In 1879 the American federal government began forcing many Native American children to attend boarding school. Upon arrival, their hair was cut, their familiar clothing was taken away, and they were forbidden to speak their native languages.
I knew that in my head, but, I admit, it was not a part of history that affected me strongly. Until I saw the exhibit Remembering Our Indian School Days at the Heard Museum in Phoenix. It is a huge, multi-room exhibit, but of course the part that made me pay attention was the textiles.
I looked at these items of clothing that the children were wearing when they arrived. My first thought was of all the different cultures they represented. And then I realized, that these were the very best garments these children had owned. Every single one reflected hours and hours of someone’s love and effort, their attempts to provide their children with clothing that would represent them in their best light. Even the black one in the top left corner, that seems simple, was probably hand-spun and hand-woven on a frame loom.
Think of all the effort you put into choosing your children’s clothing for the first day of school each year, or for a holiday gathering. And now imagine making those clothes by hand, knowing that your children are going to spend years away from you, subjected to a foreign culture against your wishes, and imagine how much love and time you would put into that clothing.
This dress (below) has really stayed with me. I cannot imagine how many hours went into polishing each of those little pieces of bone. They are arranged so perfectly. I wonder if just one person made it, or if it took the work of many people, to collect and prepare those ornaments.
It is immensely sad to me that these children were torn away from their families. Taking away their familiar clothing was another crime. I wonder how many similar garments were just destroyed as soon as the children got to school.
Since some of the clothing has survived, I would like to think that some boarding school workers recognized the beauty and work in the clothing, and couldn’t bear to destroy it. And now, thanks to this respectful exhibit at the Heard Museum, we can see and appreciate these rare clothing items today.
Such beautiful pieces. And such a touching story. When we were in Tucson a few years back, we visited a mission that was on a reservation. It made me very sad to see it. i won’t get all political here but it was just very sad. Again…these pieces are beautiful.
Thanks for the comment. I don’t want to get political either, but some things from the past can still make you so sad or mad or both, even though you know your reaction can’t make the past better. The same mistakes were repeated over and over, only with different groups of people. You just hope we have learned some lessons.
One can only hope. 😦
I don’t think this is a political issue at all, it’s a reality of our culture that for some reason we have a really hard time acknowledging. This is one way white American was able to “conquer” the Native American, you had to destroy their culture and taking the children away, forbidding them their language, cloths, family was one way to do it.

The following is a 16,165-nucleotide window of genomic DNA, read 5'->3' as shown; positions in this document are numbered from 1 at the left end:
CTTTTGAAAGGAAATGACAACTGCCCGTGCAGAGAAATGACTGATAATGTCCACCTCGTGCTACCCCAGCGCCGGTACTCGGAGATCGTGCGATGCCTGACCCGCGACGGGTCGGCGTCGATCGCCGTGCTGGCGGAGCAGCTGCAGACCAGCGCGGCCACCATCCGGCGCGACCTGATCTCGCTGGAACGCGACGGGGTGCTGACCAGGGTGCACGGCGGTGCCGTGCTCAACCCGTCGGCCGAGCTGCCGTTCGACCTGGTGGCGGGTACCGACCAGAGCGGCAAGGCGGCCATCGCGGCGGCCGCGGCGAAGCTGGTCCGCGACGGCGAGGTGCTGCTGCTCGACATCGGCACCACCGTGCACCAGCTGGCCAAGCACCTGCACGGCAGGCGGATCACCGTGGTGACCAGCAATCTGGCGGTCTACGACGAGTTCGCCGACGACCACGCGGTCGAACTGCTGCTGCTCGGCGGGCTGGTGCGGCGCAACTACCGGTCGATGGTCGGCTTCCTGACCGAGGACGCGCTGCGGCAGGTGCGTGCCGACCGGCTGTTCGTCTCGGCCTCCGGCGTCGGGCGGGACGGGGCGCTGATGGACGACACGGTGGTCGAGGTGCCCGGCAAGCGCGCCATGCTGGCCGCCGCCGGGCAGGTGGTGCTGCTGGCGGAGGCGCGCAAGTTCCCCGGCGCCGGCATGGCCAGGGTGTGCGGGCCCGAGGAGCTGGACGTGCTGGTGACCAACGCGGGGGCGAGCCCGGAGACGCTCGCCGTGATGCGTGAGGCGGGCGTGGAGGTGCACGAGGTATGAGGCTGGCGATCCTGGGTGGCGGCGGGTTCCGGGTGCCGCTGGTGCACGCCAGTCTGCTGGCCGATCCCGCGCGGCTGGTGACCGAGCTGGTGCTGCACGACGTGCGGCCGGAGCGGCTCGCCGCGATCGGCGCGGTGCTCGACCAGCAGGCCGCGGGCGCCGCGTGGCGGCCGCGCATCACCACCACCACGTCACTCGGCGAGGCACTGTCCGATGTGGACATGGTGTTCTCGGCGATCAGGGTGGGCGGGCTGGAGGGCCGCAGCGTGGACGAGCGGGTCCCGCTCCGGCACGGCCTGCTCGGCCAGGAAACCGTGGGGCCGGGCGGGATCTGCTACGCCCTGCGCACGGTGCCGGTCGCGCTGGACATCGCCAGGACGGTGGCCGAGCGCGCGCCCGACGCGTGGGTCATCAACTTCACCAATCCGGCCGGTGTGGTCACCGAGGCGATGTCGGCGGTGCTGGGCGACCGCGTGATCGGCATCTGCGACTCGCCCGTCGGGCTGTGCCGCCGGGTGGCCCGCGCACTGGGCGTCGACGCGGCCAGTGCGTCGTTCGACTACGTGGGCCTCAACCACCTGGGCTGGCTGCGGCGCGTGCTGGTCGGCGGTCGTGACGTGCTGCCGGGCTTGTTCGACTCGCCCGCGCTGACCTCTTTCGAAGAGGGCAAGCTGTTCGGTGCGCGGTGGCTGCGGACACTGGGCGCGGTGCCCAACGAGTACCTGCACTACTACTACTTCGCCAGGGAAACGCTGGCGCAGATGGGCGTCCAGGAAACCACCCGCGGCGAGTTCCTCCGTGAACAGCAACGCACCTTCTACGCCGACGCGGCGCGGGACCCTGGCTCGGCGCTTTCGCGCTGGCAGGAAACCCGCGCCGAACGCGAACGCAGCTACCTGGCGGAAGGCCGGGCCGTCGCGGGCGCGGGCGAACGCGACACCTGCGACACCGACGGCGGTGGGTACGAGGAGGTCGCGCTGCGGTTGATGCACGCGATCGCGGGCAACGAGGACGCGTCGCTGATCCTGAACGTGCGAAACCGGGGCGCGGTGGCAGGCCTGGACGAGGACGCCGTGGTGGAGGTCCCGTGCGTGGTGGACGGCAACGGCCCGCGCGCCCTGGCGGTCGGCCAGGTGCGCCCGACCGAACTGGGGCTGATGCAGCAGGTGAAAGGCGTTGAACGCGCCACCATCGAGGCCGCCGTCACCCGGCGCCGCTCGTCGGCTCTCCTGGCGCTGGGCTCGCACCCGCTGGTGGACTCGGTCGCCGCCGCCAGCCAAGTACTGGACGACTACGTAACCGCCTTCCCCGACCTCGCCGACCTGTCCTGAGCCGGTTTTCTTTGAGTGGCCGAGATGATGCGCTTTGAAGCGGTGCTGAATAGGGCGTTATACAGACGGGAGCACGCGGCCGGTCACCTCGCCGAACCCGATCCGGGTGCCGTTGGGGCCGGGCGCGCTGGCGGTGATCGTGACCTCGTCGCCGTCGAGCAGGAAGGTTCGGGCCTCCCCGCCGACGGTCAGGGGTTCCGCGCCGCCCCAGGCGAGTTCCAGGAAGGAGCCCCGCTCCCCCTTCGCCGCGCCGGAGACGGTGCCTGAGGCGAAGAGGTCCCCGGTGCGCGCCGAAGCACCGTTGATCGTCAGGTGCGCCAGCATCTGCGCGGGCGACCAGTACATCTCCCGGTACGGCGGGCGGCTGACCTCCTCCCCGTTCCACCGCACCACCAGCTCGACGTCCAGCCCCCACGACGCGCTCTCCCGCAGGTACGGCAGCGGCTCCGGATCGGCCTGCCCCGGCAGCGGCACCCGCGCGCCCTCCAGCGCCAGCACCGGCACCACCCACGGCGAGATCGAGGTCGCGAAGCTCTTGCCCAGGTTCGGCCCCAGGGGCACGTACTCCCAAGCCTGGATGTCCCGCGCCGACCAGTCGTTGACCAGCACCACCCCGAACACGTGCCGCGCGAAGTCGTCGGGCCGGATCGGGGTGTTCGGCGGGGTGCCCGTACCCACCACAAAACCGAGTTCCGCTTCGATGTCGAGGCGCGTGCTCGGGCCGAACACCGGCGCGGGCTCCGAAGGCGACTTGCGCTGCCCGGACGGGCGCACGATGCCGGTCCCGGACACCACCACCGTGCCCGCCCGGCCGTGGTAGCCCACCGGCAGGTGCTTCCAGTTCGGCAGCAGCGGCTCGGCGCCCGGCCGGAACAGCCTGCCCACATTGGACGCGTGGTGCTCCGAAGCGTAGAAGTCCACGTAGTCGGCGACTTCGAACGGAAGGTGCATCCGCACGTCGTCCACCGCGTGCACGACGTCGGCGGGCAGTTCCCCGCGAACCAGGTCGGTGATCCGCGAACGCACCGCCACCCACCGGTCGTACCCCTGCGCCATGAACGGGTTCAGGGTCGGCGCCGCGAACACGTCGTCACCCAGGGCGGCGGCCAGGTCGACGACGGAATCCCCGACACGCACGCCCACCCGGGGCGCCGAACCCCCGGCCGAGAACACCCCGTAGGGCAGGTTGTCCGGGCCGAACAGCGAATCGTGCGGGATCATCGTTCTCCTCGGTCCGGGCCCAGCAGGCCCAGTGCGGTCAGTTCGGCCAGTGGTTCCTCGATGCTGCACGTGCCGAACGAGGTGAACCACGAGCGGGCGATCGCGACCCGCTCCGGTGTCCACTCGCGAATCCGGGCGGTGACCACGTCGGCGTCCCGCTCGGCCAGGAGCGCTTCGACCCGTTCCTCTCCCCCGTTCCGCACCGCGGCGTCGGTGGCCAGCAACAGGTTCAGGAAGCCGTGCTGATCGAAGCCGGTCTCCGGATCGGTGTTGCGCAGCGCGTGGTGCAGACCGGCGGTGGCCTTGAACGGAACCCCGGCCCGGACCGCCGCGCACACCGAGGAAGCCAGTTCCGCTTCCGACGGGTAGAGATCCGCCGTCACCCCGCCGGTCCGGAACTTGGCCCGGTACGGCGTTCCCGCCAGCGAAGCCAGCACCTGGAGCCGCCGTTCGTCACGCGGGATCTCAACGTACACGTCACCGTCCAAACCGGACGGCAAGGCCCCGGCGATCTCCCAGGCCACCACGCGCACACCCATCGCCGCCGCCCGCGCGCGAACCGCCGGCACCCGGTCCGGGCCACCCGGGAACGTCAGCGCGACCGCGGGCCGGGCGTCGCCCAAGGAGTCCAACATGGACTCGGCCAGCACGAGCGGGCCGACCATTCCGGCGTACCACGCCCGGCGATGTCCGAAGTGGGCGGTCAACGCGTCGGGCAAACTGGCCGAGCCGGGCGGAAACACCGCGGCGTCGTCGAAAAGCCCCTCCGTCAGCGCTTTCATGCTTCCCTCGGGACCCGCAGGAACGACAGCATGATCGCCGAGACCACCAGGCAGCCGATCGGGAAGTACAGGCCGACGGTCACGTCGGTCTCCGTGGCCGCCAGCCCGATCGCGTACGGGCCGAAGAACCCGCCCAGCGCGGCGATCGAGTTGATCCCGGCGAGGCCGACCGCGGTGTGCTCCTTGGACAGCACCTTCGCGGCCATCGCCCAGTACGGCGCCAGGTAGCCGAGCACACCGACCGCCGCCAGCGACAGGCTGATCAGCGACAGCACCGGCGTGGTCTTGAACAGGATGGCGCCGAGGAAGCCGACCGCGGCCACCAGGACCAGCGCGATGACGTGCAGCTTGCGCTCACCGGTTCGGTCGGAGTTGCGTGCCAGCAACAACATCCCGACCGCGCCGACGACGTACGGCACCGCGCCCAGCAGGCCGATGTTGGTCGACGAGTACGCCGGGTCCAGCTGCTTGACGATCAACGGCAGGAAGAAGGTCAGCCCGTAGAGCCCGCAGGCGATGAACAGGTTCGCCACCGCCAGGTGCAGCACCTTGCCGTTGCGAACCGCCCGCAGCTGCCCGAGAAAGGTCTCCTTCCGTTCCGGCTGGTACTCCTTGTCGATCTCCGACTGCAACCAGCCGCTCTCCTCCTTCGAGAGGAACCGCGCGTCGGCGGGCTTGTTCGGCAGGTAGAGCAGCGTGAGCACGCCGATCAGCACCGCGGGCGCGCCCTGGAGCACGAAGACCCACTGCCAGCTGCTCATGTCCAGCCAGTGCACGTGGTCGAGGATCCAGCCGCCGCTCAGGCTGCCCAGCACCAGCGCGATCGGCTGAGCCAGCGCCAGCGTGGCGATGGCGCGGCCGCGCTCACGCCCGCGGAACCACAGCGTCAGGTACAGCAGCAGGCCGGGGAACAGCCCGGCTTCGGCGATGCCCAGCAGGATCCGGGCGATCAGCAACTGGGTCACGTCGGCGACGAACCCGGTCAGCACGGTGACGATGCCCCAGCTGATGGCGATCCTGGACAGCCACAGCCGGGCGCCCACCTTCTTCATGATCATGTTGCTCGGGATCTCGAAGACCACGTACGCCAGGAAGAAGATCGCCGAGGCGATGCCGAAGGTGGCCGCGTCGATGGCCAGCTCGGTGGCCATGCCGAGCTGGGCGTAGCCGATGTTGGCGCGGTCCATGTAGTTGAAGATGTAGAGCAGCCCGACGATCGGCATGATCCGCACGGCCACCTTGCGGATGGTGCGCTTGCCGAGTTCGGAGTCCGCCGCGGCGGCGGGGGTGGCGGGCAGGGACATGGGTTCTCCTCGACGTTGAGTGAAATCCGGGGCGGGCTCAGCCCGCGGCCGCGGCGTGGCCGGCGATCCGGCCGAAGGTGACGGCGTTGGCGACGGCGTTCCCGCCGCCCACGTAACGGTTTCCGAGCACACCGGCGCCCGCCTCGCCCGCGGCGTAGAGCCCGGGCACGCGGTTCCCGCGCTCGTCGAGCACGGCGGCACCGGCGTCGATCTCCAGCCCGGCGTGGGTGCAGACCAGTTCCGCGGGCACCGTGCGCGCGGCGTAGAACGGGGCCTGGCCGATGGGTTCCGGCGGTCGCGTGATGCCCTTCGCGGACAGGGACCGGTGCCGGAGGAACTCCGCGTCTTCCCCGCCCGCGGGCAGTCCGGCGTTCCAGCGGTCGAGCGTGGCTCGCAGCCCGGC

And you know, there are still native Americans here!!! This isn’t something that just happened long ago, white America just still doesn’t want to deal with it. Native Americans still have enormous challenges and I feel to call it political and then back off is unfortunate, they are still here, like some invisible minority. Check out what’s happening now, in the reservations. They are not gone.
I was trying to acknowledge that reality in my post. Maybe I didn’t express myself well, but I was trying to show the impact that that one exhibit case had on me, and how it brought home to me this particular tragedy of our history. I also wanted to express my respect for the talented individuals who had created those beautiful garments.
Let’s say I had gone to an exhibit of “The History of Singer Sewing Machines.” I might respect the beauty of the woodworking in the cabinets, even while I mourned the fact that those sewing cabinets were most likely made from trees in the Singer Tract, the last remaining habitat of the Ivory-billed Woodpecker. Even though many people tried to buy that property to preserve it, in 1938 Singer had it clearcut. I would have the same kinds of mixed feelings about that exhibit.
In neither case would my short review of one exhibit include whatever knowledge and opinions I have about current and international implications of complex, long-standing issues. There are plenty of other places on the web for people who want thorough information on the conditions of Native Americans – I am not qualified to give that information. I’m just here to try to shine a spotlight on the textile work of ordinary people, wherever I find it. In this case I was trying to point readers to another resource, where I felt museum curators had done an exceptional job of using artifacts to inform viewers of a sad aspect of our culture.
What a long answer, but you can tell, you gave me a lot to think about!
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